Cutting Wires and Crimping Terminal Lugs
While we found a wire crimper for 10 AWG – 22 AWG in Karma’s Dad’s garage, we had to order a different crimper for 2/0 AWG – 8 AWG.
At first, we tried to get one from Amazon because it was cheap. This was a HORRIBLE move. It had the hexagonal dice that supposedly give a very good crimp. However, none of the dice were sized correctly at all. The dice for 2/0 AWG were too big and did not crimp at all. Then the ones for 1/0 were too small and produced dangerous wings on the lug. We ruined quite a few lugs before we returned it.
Definitely, AVOID THAT MISTAKE.
We went onto TemCo’s website and ordered their hydraulic die-less indent crimper. This worked significantly better, however, the markings for wire gauges were also totally off. The benefit here though was that you could adjust it extremely easily.
With our main components in place, we measured wires and cut them to size. The fatter the wire, the less flexible it was. In some cases, we had to make them a little longer to achieve the bend we needed. We added one terminal lug at a time, double checking the gauge and bolt size. Several times on the double check I had one bolt written down wrong and had to order more lugs. By several times, I mean frequently.
Connecting All the Battery Cables
Once we sat down to wire everything together, it only took a day. However, the prep time to make and label every cable took way longer than I’d like to admit.
We sat down with the diagram and quadruple checked every wire. We were extra careful making sure red wires went to positives and black wires to negatives. Likewise, as we connected a positive wire, we made sure it went to the next positive connection.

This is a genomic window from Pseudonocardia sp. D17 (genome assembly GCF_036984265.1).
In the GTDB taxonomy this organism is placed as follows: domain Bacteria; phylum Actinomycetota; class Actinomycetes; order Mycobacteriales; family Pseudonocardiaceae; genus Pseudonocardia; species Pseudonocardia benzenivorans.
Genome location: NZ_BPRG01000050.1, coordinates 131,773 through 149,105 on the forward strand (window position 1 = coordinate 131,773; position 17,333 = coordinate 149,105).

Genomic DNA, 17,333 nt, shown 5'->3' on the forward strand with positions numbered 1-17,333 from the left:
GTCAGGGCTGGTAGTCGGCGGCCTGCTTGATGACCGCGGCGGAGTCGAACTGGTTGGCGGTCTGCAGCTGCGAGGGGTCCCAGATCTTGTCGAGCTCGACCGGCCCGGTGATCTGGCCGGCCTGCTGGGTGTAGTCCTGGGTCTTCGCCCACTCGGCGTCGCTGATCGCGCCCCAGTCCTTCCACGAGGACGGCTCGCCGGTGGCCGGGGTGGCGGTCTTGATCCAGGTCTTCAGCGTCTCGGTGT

Despite being extremely careful, we still created one spark from an errant wire connected on one side and not the other while we paused. It was a great wake up call to only pause when we had a wire connected on both sides.
We wired the batteries together in parallel.
On the battery POSITIVE side, we added a 250 Amp catastrophic fuse on its way to the main on/off switch. The on/off switch is vital to have the ability to work on the system when needed.
From the on/off switch, the positive battery cable went to the positive bus bar. The bus bar went to circuit breakers or fuses onto the 12v fuse block, the inverter, the charge controller, and the battery-to-battery charger.
From the NEGATIVE battery side, a battery cable went to a shunt for the battery monitor and onto the negative bus bar.
From the negative bus bar, negative wires went to the 12v fuse block, the inverter, the charge controller, and the battery-to-battery charger.
A 2/0 awg battery cable also extended from the negative bus bar to a piece of bare metal on the van as a ground for the system.
By the time we were connecting the wires, most of the work had already been done. The harder work was all the research, planning, sizing, and obtaining the parts of the system.
Connecting the 12v Appliances to the Electrical System